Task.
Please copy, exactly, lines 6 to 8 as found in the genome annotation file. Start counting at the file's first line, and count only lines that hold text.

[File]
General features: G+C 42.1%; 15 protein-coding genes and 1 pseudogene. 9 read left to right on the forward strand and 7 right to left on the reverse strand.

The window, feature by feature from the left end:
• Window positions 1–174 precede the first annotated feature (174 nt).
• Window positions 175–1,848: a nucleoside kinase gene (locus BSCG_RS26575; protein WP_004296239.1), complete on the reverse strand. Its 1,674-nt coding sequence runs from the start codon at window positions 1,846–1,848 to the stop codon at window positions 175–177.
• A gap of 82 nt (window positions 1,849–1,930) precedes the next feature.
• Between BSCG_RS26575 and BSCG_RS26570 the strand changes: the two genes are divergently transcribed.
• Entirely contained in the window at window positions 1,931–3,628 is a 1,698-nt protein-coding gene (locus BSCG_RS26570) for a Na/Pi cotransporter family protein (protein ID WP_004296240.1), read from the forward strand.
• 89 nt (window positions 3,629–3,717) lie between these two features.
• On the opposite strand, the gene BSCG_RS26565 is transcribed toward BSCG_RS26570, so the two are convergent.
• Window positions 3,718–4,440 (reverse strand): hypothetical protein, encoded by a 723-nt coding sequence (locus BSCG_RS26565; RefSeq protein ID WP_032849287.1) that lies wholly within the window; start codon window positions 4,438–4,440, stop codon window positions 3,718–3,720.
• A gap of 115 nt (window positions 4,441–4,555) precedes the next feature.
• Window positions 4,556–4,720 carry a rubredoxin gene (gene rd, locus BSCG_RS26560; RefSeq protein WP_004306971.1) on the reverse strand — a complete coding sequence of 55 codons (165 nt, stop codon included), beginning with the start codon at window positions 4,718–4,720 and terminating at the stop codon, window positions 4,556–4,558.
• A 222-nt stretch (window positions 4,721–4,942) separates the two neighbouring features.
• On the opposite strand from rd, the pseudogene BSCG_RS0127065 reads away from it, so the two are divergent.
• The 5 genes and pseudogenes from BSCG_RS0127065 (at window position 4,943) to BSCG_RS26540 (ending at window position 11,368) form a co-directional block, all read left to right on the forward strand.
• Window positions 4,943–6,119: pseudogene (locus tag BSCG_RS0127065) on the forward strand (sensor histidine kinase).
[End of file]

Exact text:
• Between BSCG_RS26575 and BSCG_RS26570 the strand changes: the two genes are divergently transcribed.
• Entirely contained in the window at window positions 1,931–3,628 is a 1,698-nt protein-coding gene (locus BSCG_RS26570) for a Na/Pi cotransporter family protein (protein ID WP_004296240.1), read from the forward strand.
• 89 nt (window positions 3,629–3,717) lie between these two features.